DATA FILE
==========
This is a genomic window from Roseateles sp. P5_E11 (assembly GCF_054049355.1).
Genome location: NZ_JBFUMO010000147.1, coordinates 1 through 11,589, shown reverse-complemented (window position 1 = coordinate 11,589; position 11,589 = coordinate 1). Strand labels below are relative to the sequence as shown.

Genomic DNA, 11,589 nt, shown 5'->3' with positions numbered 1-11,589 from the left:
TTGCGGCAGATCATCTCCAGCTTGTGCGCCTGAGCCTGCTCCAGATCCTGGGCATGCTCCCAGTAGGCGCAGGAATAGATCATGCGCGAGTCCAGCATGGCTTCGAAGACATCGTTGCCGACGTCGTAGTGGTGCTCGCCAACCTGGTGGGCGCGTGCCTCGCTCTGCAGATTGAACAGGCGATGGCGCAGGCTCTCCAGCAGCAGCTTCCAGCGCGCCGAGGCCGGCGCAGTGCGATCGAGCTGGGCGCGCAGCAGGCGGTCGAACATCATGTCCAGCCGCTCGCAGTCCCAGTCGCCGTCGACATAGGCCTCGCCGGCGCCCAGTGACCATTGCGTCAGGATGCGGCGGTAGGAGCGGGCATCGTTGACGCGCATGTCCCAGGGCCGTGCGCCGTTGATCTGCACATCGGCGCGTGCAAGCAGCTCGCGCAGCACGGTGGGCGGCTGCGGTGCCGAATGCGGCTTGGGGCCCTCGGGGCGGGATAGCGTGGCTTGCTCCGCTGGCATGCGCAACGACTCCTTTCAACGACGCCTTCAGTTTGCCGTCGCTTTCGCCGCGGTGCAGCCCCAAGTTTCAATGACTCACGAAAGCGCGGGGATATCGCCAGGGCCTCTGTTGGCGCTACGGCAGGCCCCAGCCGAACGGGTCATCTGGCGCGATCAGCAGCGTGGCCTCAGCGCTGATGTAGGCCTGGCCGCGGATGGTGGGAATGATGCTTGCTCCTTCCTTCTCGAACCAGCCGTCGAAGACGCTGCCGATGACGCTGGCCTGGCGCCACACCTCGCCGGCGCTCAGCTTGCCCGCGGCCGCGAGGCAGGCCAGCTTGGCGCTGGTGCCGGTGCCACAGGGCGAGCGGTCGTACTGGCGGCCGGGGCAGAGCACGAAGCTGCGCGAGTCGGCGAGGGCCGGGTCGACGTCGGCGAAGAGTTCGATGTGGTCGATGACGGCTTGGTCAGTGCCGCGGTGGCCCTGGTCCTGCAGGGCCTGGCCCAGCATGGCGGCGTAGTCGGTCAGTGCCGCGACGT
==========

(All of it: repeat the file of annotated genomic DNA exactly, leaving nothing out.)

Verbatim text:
This is a genomic window from Roseateles sp. P5_E11 (assembly GCF_054049355.1).
Genome location: NZ_JBFUMO010000147.1, coordinates 1 through 11,589, shown reverse-complemented (window position 1 = coordinate 11,589; position 11,589 = coordinate 1). Strand labels below are relative to the sequence as shown.

Genomic DNA, 11,589 nt, shown 5'->3' with positions numbered 1-11,589 from the left:
TTGCGGCAGATCATCTCCAGCTTGTGCGCCTGAGCCTGCTCCAGATCCTGGGCATGCTCCCAGTAGGCGCAGGAATAGATCATGCGCGAGTCCAGCATGGCTTCGAAGACATCGTTGCCGACGTCGTAGTGGTGCTCGCCAACCTGGTGGGCGCGTGCCTCGCTCTGCAGATTGAACAGGCGATGGCGCAGGCTCTCCAGCAGCAGCTTCCAGCGCGCCGAGGCCGGCGCAGTGCGATCGAGCTGGGCGCGCAGCAGGCGGTCGAACATCATGTCCAGCCGCTCGCAGTCCCAGTCGCCGTCGACATAGGCCTCGCCGGCGCCCAGTGACCATTGCGTCAGGATGCGGCGGTAGGAGCGGGCATCGTTGACGCGCATGTCCCAGGGCCGTGCGCCGTTGATCTGCACATCGGCGCGTGCAAGCAGCTCGCGCAGCACGGTGGGCGGCTGCGGTGCCGAATGCGGCTTGGGGCCCTCGGGGCGGGATAGCGTGGCTTGCTCCGCTGGCATGCGCAACGACTCCTTTCAACGACGCCTTCAGTTTGCCGTCGCTTTCGCCGCGGTGCAGCCCCAAGTTTCAATGACTCACGAAAGCGCGGGGATATCGCCAGGGCCTCTGTTGGCGCTACGGCAGGCCCCAGCCGAACGGGTCATCTGGCGCGATCAGCAGCGTGGCCTCAGCGCTGATGTAGGCCTGGCCGCGGATGGTGGGAATGATGCTTGCTCCTTCCTTCTCGAACCAGCCGTCGAAGACGCTGCCGATGACGCTGGCCTGGCGCCACACCTCGCCGGCGCTCAGCTTGCCCGCGGCCGCGAGGCAGGCCAGCTTGGCGCTGGTGCCGGTGCCACAGGGCGAGCGGTCGTACTGGCGGCCGGGGCAGAGCACGAAGCTGCGCGAGTCGGCGAGGGCCGGGTCGACGTCGGCGAAGAGTTCGATGTGGTCGATGACGGCTTGGTCAGTGCCGCGGTGGCCCTGGTCCTGCAGGGCCTGGCCCAGCATGGCGGCGTAGTCGGTCAGTGCCGCGACGT